Then I came to a stop. This is it. It doesn’t look like it, but the address is right, and so is the roofline.

I sighed.

The Russian olive trees that my mom planted when we moved in, a long line of them along the south property line, that I have fond memories of climbing as a kid, should have been huge by now. But they are all gone.

Ditto the bamboo and gardenias in the front yard, all the fruit trees my mom planted; peaches, nectaries, guavas and natal plums, lemons and more, all gone.

Wait, not all . . . I can see one large tree, towering over the roof of the building, and with a start I realize that that is the macadamia nut tree my mom planted when we moved into the house! We lived here for ten years, and macadamias can easily take that long to bear nuts, and sure enough, here it is . . . and it’s loaded with nuts.

Somehow, in this abysmal day, in this abysmal time of my life, this makes everything okay. My mom would have been thrilled to know that the tree made it, that it’s still healthy, and that it’s finally producing nuts.

I hope these people realize the bounty that’s available to them.

“Marie, you want to grab a bite to eat? If it’s still around, I used to know a great Thai place nearby, and if not, there should still be something good around here.”

Marie turned slowly, and considered my changed mood for a moment, as if she didn’t believe her good fortune. “Sure,” she said finally. “Thai would be great.”

My thanks to @mariannewest and @carolkean for leading by example and making me want to take part in this freewrite. ;-)

This is the first post I've written on my new (to me) MacBook Pro . . . and I must say, with the exception of missing my numeric keypad, it's been a pleasure. It definitely loads Steemit much faster than my HP laptop, and it's got twice the RAM and over four times the power of the MacBook. Go figure.

The photos above were taken by me with my Canon SX 30 iS, on 21 May 2011, in NYC, on the day that the world as we knew it was supposed to end via cataclysmic earthquake. We're still here.

Thanks for reading. Now that I have a working laptop again, I'll do my best to get back to posting more frequently.

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So glad that you are back with a working laptop. And so happy that you did a freewrite - that yard sounded a lot like mine and I often wonder what the next owner will do with all the fruit trees and such...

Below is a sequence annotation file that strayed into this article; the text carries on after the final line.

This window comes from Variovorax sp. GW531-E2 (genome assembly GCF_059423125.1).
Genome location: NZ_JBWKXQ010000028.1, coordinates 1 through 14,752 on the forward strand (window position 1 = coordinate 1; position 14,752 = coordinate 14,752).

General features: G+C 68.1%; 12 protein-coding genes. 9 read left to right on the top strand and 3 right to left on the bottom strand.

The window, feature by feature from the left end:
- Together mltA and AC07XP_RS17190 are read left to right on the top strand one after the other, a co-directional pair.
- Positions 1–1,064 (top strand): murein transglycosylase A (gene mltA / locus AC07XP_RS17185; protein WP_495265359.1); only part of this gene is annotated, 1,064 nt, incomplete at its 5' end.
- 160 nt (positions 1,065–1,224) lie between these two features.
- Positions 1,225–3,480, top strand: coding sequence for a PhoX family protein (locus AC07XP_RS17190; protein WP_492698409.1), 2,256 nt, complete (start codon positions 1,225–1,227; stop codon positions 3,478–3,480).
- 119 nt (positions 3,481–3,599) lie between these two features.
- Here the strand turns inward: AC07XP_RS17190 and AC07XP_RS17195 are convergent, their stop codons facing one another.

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Indeed.

I had a similar situation when I moved from Florida. We bought the house in 1999, and I gardened there from our split until moving to Tennessee in 2011, leaving it with an established rare plant garden and food forest, including lots of chayas, and the two best pink grapefruit trees ever. I wish I knew their variety, because there were sweet and delicious, and were already mature and bearing when we bought the place.

From what I've been told, and witnessed the one time I've been back since, they ripped out the majority of the plants, never even realizing what they had. Sad.

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Such a wonderful and heartfelt recollection. I can't believe you could write something so skillfully descriptive and in such a short time.

Your feelings took me back to a few years ago when I didn't quite know why but I went back to the street and whole area of my childhood to find that the old federation house with stained glass windows with beautiful gardens, that I had lived in all my childhood and teens, was gone and replaced by a concrete mausoleum style of house.

One peppercorn tree on the nature-strip had survived or rather had shot from the original that used to grow by the side of the house. Which was the one thing that warmed my heart. ♥︎♥︎⚖️♥︎♥︎

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;-)What can I say, I'm naturally verbose. ;-)

But I so feel you.

The reality, unfortunately, is that when my childhood best friend and I actually revisited our childhood homes, I didn't recognize a single tree or plant that was there in my youth.

The lush jungle that my mother planted and nurtured was gone. The new owners had cut down everything, covered it all in concrete, and even covered the gorgeous oak hardwood floors with wall-to-wall carpet. Sigh.

And when we visited her home, which was twice the size of mine, her first comment was, "It's so little!!!"

It's amazing what a difference there is in perspective between childhood and adulthood.